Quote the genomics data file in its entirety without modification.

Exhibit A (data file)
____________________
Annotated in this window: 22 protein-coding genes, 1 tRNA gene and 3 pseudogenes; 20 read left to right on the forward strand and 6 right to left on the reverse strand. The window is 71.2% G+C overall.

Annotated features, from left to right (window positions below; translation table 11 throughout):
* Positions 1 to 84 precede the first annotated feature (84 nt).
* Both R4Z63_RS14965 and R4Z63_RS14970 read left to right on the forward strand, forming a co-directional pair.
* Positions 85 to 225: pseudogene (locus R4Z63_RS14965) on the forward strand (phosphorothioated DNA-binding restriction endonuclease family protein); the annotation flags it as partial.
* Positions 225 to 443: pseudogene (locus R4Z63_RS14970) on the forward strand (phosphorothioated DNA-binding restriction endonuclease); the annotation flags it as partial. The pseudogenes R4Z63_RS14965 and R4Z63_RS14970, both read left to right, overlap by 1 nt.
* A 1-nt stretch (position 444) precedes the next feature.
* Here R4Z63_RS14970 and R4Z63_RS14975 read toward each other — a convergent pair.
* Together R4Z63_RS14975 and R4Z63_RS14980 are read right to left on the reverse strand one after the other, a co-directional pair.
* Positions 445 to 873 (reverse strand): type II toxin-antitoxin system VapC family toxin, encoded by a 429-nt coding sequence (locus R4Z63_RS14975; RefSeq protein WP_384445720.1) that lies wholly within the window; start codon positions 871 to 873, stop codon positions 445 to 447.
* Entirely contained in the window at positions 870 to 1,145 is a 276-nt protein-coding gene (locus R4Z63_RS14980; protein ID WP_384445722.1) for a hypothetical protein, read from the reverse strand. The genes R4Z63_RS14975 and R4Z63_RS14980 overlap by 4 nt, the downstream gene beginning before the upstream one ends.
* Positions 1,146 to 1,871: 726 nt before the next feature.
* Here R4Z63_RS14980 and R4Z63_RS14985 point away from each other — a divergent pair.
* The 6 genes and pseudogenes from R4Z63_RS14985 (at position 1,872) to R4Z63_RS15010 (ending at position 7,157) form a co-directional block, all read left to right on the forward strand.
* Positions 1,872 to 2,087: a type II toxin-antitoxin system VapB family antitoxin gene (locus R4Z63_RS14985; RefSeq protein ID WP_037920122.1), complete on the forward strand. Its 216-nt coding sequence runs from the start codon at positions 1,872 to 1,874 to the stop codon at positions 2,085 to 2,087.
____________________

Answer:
Annotated in this window: 22 protein-coding genes, 1 tRNA gene and 3 pseudogenes; 20 read left to right on the forward strand and 6 right to left on the reverse strand. The window is 71.2% G+C overall.

Annotated features, from left to right (window positions below; translation table 11 throughout):
* Positions 1 to 84 precede the first annotated feature (84 nt).
* Both R4Z63_RS14965 and R4Z63_RS14970 read left to right on the forward strand, forming a co-directional pair.
* Positions 85 to 225: pseudogene (locus R4Z63_RS14965) on the forward strand (phosphorothioated DNA-binding restriction endonuclease family protein); the annotation flags it as partial.
* Positions 225 to 443: pseudogene (locus R4Z63_RS14970) on the forward strand (phosphorothioated DNA-binding restriction endonuclease); the annotation flags it as partial. The pseudogenes R4Z63_RS14965 and R4Z63_RS14970, both read left to right, overlap by 1 nt.
* A 1-nt stretch (position 444) precedes the next feature.
* Here R4Z63_RS14970 and R4Z63_RS14975 read toward each other — a convergent pair.
* Together R4Z63_RS14975 and R4Z63_RS14980 are read right to left on the reverse strand one after the other, a co-directional pair.
* Positions 445 to 873 (reverse strand): type II toxin-antitoxin system VapC family toxin, encoded by a 429-nt coding sequence (locus R4Z63_RS14975; RefSeq protein WP_384445720.1) that lies wholly within the window; start codon positions 871 to 873, stop codon positions 445 to 447.
* Entirely contained in the window at positions 870 to 1,145 is a 276-nt protein-coding gene (locus R4Z63_RS14980; protein ID WP_384445722.1) for a hypothetical protein, read from the reverse strand. The genes R4Z63_RS14975 and R4Z63_RS14980 overlap by 4 nt, the downstream gene beginning before the upstream one ends.
* Positions 1,146 to 1,871: 726 nt before the next feature.
* Here R4Z63_RS14980 and R4Z63_RS14985 point away from each other — a divergent pair.
* The 6 genes and pseudogenes from R4Z63_RS14985 (at position 1,872) to R4Z63_RS15010 (ending at position 7,157) form a co-directional block, all read left to right on the forward strand.
* Positions 1,872 to 2,087: a type II toxin-antitoxin system VapB family antitoxin gene (locus R4Z63_RS14985; RefSeq protein ID WP_037920122.1), complete on the forward strand. Its 216-nt coding sequence runs from the start codon at positions 1,872 to 1,874 to the stop codon at positions 2,085 to 2,087.